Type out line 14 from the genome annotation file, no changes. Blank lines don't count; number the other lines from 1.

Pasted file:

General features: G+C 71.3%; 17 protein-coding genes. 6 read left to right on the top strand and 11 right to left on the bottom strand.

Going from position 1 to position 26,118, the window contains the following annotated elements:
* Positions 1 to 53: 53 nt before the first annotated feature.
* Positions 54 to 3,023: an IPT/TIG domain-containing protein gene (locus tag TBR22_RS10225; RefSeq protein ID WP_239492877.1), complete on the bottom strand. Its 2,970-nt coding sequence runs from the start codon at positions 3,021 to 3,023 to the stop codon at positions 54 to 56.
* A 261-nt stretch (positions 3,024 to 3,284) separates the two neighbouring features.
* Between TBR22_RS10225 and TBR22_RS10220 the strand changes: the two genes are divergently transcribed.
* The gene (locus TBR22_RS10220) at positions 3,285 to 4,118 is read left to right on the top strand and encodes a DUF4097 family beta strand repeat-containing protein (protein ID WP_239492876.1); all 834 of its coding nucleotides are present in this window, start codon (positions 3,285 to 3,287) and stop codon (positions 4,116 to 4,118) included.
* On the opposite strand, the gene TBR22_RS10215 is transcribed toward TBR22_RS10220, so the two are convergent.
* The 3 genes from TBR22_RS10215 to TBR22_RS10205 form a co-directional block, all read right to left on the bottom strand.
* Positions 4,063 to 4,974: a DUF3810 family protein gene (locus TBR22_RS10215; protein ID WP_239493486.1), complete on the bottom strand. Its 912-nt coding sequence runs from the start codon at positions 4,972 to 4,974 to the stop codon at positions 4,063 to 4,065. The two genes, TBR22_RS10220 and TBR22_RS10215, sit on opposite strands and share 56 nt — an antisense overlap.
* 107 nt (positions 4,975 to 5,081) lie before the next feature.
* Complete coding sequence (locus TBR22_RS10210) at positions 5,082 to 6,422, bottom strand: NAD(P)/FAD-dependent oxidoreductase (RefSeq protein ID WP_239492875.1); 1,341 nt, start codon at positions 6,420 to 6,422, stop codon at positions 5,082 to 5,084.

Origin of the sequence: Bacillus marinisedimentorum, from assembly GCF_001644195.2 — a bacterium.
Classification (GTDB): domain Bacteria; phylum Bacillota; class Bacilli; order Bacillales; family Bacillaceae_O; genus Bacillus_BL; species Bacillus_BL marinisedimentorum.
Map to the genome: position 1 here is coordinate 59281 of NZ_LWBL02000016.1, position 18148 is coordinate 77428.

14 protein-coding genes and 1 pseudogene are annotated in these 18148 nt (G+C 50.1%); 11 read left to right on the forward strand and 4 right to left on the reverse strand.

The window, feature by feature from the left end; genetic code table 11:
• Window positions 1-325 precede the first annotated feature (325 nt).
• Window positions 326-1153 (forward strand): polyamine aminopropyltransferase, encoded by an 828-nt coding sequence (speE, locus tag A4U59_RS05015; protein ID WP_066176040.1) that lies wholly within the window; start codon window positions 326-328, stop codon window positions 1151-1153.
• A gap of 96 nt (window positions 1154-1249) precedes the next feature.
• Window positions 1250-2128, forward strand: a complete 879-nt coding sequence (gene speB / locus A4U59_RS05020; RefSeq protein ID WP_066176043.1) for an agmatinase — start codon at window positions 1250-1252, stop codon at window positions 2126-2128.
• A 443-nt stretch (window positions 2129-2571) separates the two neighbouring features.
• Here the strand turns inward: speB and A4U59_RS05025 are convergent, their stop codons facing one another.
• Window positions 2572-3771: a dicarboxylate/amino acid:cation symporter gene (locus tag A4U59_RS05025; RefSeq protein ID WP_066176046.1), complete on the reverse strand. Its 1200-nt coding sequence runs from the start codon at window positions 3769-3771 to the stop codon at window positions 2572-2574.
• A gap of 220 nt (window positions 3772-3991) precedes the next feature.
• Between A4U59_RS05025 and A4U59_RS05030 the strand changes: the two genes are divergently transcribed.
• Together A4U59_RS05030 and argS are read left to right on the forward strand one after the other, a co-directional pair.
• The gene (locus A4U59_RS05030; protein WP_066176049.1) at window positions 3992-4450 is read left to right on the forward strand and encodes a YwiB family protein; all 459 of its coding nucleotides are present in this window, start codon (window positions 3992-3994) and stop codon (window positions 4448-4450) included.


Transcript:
Classification (GTDB): domain Bacteria; phylum Bacillota; class Bacilli; order Bacillales; family Bacillaceae_O; genus Bacillus_BL; species Bacillus_BL marinisedimentorum.